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Debunking Credit Score Myths

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February 13, 2019

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Improving your credit is possible, but it’s hard to know where to start. There is a lot of misleading information out there, and these credit myths can get in the way of improving your credit score. 
Your credit score is important for determining things like whether you’ll be able to qualify for a loan or credit card offers and the interest rate you’ll pay.

A good credit score gives you more options for your financial journey so it’s important to be confident when managing your credit. Here are some of the most popular credit myths debunked:

Myth #1: Checking my credit report will hurt my credit score.

Fact: Getting your free annual credit reports will not hurt your credit scores, and can be an important tool to make sure your information is accurate and up-to-date.

Requesting your free annual credit reports or purchasing your credit report will not affect your credit score. You can – and should – get your free credit reports from AnnualCreditReport.com every 12 months. Reviewing your credit reports regularly gives you an opportunity to quickly identify and fix any inaccurate information.

Myth #2: I only have one credit score.

Fact: You have multiple credit scores.

Many credit scores are available to you and lenders. Often, the score you see isn’t the exact same as the one the lender sees. Your score depends on which credit reporting company provided the information used to calculate the score, the scoring model, the type of loan you’re seeking, and even the day when it’s calculated. Because of this, it’s normal to see slightly different numbers throughout the year and from different sources.

Myth #3: Getting loan estimates from multiple lenders will hurt my score.

Fact: Shopping around for credit and comparing loan offers can help you find the best terms and won’t impact your score much if done in a short period of time.

Comparing offers before getting loans and credit cards can help you find the right offer for your needs. Shopping around for credit cards, auto loans, and home mortgage loans could mean paying less in the long run because you’re taking time to find the best rates and terms. For most people, any negative effect on your score from multiple requests or inquiries for your credit score or report will be small, while the benefits of shopping around could be significant. You can also minimize any negative impact by doing all your rate shopping in a short amount of time.

Myth #4: Carrying a balance on my credit cards will improve my credit score.

Fact: Paying off your credit cards in full every month is the best way to improve a credit score or maintain a good one.

Part of your credit score depends on the amount of credit you have versus the amount you’ve used – known as the credit utilization ratio. You can get your ratio by dividing your total credit card balances by your credit limits.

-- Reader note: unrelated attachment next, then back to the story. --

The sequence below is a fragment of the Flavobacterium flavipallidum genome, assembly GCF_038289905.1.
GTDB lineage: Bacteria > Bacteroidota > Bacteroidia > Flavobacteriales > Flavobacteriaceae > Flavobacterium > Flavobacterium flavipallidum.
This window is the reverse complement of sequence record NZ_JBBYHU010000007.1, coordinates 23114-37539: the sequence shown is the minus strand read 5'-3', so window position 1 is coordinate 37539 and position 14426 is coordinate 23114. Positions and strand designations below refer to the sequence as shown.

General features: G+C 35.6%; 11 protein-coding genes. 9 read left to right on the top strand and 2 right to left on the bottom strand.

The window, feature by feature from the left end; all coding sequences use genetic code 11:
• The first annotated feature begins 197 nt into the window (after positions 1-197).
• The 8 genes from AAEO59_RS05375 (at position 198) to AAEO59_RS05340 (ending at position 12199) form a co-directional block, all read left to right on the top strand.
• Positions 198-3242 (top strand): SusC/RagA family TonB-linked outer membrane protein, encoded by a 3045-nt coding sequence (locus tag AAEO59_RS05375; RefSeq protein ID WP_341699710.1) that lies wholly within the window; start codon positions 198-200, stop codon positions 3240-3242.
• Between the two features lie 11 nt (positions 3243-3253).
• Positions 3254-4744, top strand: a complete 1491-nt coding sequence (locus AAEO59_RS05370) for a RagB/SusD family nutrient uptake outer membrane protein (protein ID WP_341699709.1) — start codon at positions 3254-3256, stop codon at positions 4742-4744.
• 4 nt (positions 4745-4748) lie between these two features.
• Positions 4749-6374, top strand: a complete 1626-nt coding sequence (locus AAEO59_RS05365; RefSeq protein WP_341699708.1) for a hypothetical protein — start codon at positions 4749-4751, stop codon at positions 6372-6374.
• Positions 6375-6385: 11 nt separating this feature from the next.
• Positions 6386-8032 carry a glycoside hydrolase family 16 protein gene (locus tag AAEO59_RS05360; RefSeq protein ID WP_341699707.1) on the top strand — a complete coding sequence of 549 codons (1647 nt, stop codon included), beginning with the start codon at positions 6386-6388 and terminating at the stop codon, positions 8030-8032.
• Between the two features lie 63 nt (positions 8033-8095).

Keeping a low credit utilization ratio—under 30 percent—shows lenders you’re responsible and have available credit, so it’s important to pay off your entire balance to keep the ratio low to strengthen your credit score.

Myth #5: You can pay companies to quickly fix your credit.

Fact: Only the passage of time, and good credit management, will make accurate negative information disappear from your credit reports. You cannot speed up the process, and neither can a credit repair company.

Any person or company that advertises a quick fix for a price may be scamming you. There’s no quick way to boost a credit score when all the information on a credit report is correct. 
To improve your credit standing:

  • Consistently pay your loans on time
  • Keep your credit balance low
  • Fact check your credit reports and dispute any errors
  • Only apply for credit that you need

Myth #6: There are only three companies that create the credit reports lenders use to decide my loans options.

Fact: Equifax, Experian, TransUnion are the three nationwide credit bureaus. But, there are also other kinds of consumer reporting companies.

These companies may use information such as your employment history, transaction history with a business, or repayment history for a particular product to create a credit or consumer report about you. Generally, these reports are used for purposes other than lending, like employment, tenant screening, insurance etc.

Many consumer-reporting companies in addition to the three nationwide credit bureaus also offer a free copy of your report every 12 months. However, some do charge a fee for you to get your report. The Consumer Financial Protection Bureau has put together a list of consumer reporting companies along with information about how you can get copies of your reports.


Looking for more information about credit reports and scores? Whether you have questions about what to look for on your credit report, common credit issues, or how you can get and keep a good credit score, The Consumer Financial Protection Bureau has resources that can help.

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